She could have despaired, but instead took her suffering and made it a springboard to serving others in pain.
Born in Quebec to an aristocratic family, Marguerite’s life seemed charmed at first. When she was only 7, though, her father died and the family found itself living in dire poverty, depending on the charity of others. At 12 she had to leave school to work and help care for her five brothers and sisters, but Marguerite was charming and beautiful and had caught the eye of a wealthy young man, who seemed about to propose marriage. But when Marguerite’s mother made an imprudent match, the nobleman who had been courting Marguerite severed the relationship. She soon found herself married to a very different type of man.
François d’Youville was a bootlegger and a cheat, a man who thought less of his wife than of his overbearing, live-in mother. His business practices were unethical at best and illegal at worst, with the added bonus of being ineffective. He squandered the wealth he’d inherited while his unloved wife buried one child after another, losing four altogether.
After only eight years of marriage, François died, leaving nothing but debts to his wife and two surviving sons. The family’s poverty worsened and Marguerite opened a store to try to pay off her late husband’s debts. Destitute, grief-stricken, and exhausted, Marguerite had every reason to despair. But even in her trials, she was possessed of a supernatural hope, one that caused her confessor to say to her shortly after her husband’s death, “Console yourself, Madame, God has destined you for great works, and you will rebuild a crumbling house.”
Even in those early years, Marguerite lived a spirit of generosity that almost seems impossible given what she herself was suffering. She gave alms, visited the sick and imprisoned, and begged money to pay for the burial of criminals. Before long, she had gathered some other women to her side and in 1737 the Congregation of the Sisters of Charity of Montreal was founded.
This community sprang from its foundress’ conviction that all men and women are brothers and sisters. But in spite of all the good she sought to do, it took some time for Marguerite to escape the shadow of her husband’s reputation. In the early years, she and her Sisters were called “les Soeurs Grises,” a play on words that meant, in the slang of the time, both the Grey Nuns and the Drunk Nuns. Marguerite embraced this name, eager to encourage the Sisters to grow in humility even when rumors about their drunkenness led priests to deny them Communion.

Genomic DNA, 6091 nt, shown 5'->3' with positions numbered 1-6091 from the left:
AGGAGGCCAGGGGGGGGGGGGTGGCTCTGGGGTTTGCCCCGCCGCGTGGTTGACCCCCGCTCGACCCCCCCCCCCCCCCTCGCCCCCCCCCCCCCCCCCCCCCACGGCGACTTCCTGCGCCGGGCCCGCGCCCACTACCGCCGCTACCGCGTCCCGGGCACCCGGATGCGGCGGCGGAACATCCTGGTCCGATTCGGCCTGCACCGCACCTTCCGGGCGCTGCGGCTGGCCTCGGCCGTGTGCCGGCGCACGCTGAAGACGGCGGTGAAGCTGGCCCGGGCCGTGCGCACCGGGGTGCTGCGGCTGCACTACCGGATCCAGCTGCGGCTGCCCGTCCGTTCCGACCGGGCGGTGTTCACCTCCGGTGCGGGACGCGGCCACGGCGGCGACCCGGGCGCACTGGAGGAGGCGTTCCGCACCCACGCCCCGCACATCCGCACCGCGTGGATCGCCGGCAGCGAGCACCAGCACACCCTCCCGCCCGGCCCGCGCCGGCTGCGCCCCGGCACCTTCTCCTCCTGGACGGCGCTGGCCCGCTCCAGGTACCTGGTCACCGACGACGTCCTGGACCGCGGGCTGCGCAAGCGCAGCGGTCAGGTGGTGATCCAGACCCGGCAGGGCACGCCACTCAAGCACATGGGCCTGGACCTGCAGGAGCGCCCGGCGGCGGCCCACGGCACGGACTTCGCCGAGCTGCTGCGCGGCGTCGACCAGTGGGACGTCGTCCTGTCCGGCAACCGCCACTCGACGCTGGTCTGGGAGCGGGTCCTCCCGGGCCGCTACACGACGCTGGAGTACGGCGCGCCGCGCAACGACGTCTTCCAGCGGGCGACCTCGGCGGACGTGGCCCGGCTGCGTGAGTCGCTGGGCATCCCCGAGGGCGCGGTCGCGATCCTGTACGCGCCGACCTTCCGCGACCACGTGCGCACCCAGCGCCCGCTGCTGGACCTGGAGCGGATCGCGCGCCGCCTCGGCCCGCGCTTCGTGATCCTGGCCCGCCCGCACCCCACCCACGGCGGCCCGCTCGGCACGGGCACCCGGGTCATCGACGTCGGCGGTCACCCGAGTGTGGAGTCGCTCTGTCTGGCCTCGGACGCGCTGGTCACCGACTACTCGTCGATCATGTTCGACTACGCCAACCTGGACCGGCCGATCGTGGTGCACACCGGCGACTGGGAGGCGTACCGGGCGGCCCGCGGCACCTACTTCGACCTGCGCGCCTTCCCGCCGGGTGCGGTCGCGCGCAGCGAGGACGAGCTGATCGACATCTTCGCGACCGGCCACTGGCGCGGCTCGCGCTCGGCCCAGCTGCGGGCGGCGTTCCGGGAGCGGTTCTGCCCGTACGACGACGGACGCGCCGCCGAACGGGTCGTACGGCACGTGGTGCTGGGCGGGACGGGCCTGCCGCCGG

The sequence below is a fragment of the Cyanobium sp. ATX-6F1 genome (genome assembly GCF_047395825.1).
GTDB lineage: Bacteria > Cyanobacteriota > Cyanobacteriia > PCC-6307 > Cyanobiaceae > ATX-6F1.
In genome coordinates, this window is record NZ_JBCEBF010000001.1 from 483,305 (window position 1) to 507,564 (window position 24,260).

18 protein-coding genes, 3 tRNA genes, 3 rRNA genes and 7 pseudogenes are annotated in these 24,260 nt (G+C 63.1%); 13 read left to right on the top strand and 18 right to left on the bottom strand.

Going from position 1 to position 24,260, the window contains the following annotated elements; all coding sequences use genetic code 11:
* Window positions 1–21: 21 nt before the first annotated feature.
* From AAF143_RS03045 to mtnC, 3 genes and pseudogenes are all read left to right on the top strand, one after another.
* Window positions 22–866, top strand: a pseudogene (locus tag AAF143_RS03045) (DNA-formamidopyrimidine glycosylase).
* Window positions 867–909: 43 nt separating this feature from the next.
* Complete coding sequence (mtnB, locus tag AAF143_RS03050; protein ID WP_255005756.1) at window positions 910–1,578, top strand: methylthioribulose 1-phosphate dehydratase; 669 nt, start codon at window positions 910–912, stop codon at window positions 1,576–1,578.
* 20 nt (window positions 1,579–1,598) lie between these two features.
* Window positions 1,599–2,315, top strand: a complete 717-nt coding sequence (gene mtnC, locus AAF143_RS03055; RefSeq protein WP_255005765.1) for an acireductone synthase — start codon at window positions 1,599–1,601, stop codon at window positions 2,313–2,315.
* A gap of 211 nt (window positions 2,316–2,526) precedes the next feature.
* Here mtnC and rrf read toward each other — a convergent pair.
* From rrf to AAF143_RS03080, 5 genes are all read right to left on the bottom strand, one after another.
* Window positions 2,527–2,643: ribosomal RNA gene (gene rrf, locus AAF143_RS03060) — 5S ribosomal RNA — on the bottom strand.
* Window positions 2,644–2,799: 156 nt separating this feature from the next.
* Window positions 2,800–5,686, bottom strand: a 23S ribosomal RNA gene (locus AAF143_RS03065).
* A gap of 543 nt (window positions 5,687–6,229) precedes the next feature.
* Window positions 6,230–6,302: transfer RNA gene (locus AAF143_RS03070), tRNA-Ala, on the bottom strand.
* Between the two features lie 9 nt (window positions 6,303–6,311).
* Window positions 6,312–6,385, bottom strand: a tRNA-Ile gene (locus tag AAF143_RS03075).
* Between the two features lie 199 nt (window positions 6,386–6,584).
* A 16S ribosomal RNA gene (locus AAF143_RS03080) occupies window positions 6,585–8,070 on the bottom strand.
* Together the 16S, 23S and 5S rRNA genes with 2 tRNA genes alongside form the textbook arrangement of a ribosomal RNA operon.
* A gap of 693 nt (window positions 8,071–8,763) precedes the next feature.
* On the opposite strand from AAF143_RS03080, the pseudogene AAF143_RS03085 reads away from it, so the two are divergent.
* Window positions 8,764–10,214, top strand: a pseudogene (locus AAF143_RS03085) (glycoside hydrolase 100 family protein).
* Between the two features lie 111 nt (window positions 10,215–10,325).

The early years of her religious life were no easier than her life had been before. Sick, maligned, and poor as ever, Marguerite watched the home the Sisters shared with the poor and sick burn to the ground in 1745. As she looked at the ashes of what had been her home, she smiled. “We have until now lived a little too comfortably; henceforth, we shall have more in common with the poor by living more like them.”
For the next two years, the Sisters moved from one place to the next, with nowhere to call home. But in 1747, Marguerite was asked to take over the General Hospital of Montreal, which was in a shocking state of disrepair. Though she was so weak she had to be carried to her new home in a cart, Mother Marguerite was equal to the task and before long the hospital was running beautifully, admitting all races, classes, and abilities. Soon a proverb began to be repeated through the streets of Montreal: “Go to the Grey Nuns, they never refuse.”
The drama of Mother Marguerite’s life continued. The government tried to take the hospital from her once she had repaired and reformed it; they were unsuccessful. In 1765, the hospital burned to the ground; Marguerite knelt in the ashes and sang praise to God, then began to rebuild. Finally, after 70 exhausting years, Mother Marguerite d’Youville bid goodbye to her tragic life, a life that left her the mother of two priests, the foundress of an order that would be home to thousands of Sisters over the years, an agent of social reform, and one of the greatest Catholic women yet to live in the New World.
St Marguerite d’Youville could have despaired a dozen times in her life, overcome by her circumstances and unable to see anything but her own sorrow. Instead, she took her suffering and made it a springboard to serving others in pain. On October 16, the feast of St. Marguerite d’Youville, let’s ask her intercession for those for whom everything seems to go wrong, that they would find inspiration in their suffering to offer their lives for others.
St. Marguerite d’Youville, pray for us!
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